Flesh eating zombies. Children’s spines implanted with harnesses as obedience devices. The pursuit of cheap green energy triggering the neutralization of the global electricity grid. The display of the American flag as a declaration of rebellion.
These are the leitmotifs of a common and popular genre in episodic television as of late: post-apocalyptic drama. Its significance surpasses that of mere entertainment. These stories are deeply reflective of the times in which we live. As such, they are both alarming and potentially uplifting.
Let us consider three of these shows.
The most well-known, having the greatest longevity thus far, is The Walking Dead (AMC). Based on the comic books written by Robert Kirkman, Tony Moore, and Charlie Adlard and originally adapted for television and produced by Frank Darabont (The Green Mile, The Shawshank Redemption) the show portrays a post-apocalyptic world populated by flesh eating zombies whose bites transform a person into a similarly undead and ravenous “walker.” Needless to say, the reliable structures of society have collapsed. Survival and the maintenance of one’s humanity depend upon the strength of the family, and of the extended families that form in the service of that very survival.
In such a context, leadership is essential. As in the other shows to be discussed, leaders are often reluctant, ill prepared, and have the position thrust upon them by circumstances. In each case they rise to the occasion, although not without worrisome setbacks. In The Walking Dead, the character of former police officer Rick Grimes is played by Andrew Lincoln, who plums the depths of this most dire of situations with resolve and aplomb. As does, for the most part, his wife (played by Sarah Wayne Callies, Prison Break) and the rival for her affections (John Bernthal). Best not to expect happy endings here.
The second series of the genre is called Falling Skies, executive produced by Steven Spielberg. Spielberg is on familiar ground here, having featured extraterrestrial beings in ET, creatures run amok in Jurassic Park, and contact with alien civilizations in Close Encounters of the Third Kind. In this TNT program, a global alien invasion has wiped out 90% of the human population. Family members lose touch, often to learn that loved ones have died. The invaders have neutralized the world’s power grid, characteristically forcing the human defenders of earth to resort to primitive means and methods of survival, or what one might euphemistically call a simpler life.
Here, armies are raised. The Second Massachusetts hearkens back to the Continental Army formed during the Revolutionary War. Once again, the focus is refracted onto the formative roots of this great nation. And again, the emphasis on family and brotherhood is preeminent. The regiment is commandeered by Army Captain Dan Weaver (a grizzly Will Patton), while former history professor Tom Mason (the ever effective Noah Wyle) takes on the role of Dan’s partner and the survivors’ reluctant leader–learning as he goes, finding within himself reserves of physical courage and determination yet untapped. Tom is the widowed father of three boys, one of whom was among the children captured by the aliens and physically and mentally harnessed into mindless obedience. Rescuing his son is an early priority for Tom, as is melding a disparate group of fellow combatants, including the unpredictable former gang member and sometime-chef John Pope (Colin Cunningham).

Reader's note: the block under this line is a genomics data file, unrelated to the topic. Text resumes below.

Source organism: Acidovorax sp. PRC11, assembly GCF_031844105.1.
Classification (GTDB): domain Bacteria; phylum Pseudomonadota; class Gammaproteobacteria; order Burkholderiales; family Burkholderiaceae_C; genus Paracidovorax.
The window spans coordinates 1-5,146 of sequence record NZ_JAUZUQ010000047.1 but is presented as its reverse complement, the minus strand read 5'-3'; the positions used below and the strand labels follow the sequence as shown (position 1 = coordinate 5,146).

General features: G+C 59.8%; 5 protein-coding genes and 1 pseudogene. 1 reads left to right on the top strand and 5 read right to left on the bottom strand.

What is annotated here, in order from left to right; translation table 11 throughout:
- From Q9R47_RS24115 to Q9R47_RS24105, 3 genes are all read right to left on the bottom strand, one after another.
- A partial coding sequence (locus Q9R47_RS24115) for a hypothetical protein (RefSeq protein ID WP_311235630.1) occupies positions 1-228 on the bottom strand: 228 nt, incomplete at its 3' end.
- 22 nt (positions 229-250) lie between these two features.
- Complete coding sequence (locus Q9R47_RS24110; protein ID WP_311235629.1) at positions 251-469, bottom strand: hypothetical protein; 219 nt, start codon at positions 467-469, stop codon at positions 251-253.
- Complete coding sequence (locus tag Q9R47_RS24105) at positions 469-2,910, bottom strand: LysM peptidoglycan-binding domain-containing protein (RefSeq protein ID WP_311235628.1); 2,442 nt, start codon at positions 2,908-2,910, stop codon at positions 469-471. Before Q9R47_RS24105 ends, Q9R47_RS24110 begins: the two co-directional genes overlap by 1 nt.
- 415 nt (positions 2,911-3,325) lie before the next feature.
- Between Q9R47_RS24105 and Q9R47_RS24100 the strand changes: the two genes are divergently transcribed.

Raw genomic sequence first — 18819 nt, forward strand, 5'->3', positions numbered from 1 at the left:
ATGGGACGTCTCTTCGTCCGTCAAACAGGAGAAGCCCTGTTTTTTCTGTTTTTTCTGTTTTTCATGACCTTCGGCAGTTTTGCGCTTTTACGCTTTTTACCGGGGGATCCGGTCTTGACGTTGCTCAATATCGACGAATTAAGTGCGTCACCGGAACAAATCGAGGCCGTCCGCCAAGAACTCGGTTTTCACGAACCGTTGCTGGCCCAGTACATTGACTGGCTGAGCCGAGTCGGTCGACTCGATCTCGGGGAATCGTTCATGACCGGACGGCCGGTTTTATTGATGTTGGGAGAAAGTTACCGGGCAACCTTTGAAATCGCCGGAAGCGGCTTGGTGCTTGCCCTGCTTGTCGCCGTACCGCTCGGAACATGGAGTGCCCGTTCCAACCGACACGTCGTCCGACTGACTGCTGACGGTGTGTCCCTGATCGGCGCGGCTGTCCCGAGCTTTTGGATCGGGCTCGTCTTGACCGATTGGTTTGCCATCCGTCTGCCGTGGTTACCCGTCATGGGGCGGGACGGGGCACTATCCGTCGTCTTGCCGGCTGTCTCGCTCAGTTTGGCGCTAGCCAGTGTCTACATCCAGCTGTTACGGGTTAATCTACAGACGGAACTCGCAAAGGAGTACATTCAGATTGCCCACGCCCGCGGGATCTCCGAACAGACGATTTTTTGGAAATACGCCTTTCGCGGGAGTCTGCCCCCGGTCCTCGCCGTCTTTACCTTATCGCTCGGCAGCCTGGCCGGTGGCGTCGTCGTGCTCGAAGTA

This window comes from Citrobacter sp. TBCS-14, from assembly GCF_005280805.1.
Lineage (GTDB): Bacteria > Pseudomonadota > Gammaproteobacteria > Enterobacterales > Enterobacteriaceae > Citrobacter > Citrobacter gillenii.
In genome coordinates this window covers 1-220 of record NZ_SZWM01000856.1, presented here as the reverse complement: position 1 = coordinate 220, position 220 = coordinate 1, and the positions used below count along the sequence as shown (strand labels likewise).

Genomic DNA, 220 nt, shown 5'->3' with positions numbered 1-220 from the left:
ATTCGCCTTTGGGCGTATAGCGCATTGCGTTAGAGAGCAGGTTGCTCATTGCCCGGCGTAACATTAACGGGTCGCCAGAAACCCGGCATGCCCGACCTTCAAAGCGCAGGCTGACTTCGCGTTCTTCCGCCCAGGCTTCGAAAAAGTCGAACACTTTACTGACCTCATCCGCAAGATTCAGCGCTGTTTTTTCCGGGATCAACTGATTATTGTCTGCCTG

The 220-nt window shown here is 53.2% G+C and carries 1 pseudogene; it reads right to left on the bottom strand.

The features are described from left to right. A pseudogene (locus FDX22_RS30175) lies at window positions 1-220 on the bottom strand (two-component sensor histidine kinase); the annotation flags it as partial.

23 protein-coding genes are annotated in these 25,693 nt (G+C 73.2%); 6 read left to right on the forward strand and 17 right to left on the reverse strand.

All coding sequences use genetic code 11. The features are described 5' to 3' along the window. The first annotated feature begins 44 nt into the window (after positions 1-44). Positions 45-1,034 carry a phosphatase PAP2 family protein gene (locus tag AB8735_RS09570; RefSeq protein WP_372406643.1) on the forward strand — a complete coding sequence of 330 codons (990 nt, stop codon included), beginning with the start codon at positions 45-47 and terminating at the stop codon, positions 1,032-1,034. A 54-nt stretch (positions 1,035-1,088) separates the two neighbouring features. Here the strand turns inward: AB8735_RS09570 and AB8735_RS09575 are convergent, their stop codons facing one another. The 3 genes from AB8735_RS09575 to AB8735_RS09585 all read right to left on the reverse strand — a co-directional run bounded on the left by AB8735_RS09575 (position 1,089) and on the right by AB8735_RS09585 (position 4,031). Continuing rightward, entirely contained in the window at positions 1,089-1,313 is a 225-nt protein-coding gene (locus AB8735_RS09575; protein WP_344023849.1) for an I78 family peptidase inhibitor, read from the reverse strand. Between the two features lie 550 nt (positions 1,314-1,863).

Finally, consider the series Revolution from NBC. Appropriately for the purposes of this writing, in the opening credits the letters of the title (Revolution) quickly devolve into the word “Evolution,” suggesting that revolutions do not simply occur to sort out the human condition once and for all, but tend to recur in an ongoing process of human evolution.
The show is executive produced by JJ Abrams’ Bad Robot Productions. (Lost, Star Trek) and directed by the Jon Favreau (Iron Man.) It takes place 15 years after a worldwide blackout inadvertently (?) brought about by the well-intentioned development of nano-robot technology for the purpose of creating cheap “green” energy. Our heroes are all members of the Matheson family: Miles (played by Billy Burke, Twilight), Rachel (Elizabeth Mitchell, Lost) and “Charlie” (the lovely and believable Tracy Spiridakos)–brother, mother, and daughter of the murdered Ben Matheson.
In all three shows, the hero is forced to confront a formidable foe contending for leadership and ultimate power. This elevates the challenge of surmounting physical obstacles to the higher level of staking out and defending ethics and values. It is as if society is being forced to remake itself in the wake of near unendurable destruction, and it must lay the groundwork in moral soil. From where this writer sits, observing the ongoing undermining and dismantling of this country as founded, built, and nurtured by its leaders and citizens alike, one can only long for such an opportunity to start over and rebuild from the ground up.
Ben Matheson in Revolution fell victim to the Monroe Republic militia, which is intent upon dominating the entirety of the former United States. The compelling twist here is that warlord Sebastian “Bass” Monroe (David Lyons) is Miles’s best friend since childhood. Miles previously commanded the Republic alongside Monroe before experiencing a change of heart and deserting the militia. Eventually, he reunites with his surviving family, who join the rebel forces that dare to continue to raise the American flag. Now the race is on to restore electrical power… for the good or ill of mankind.
In each of these three television series, humanity is in extremis, having hit a nadir from which it must fight to resurrect itself or be extinguished. This is a scenario which resonates deeply in this-our-place and time.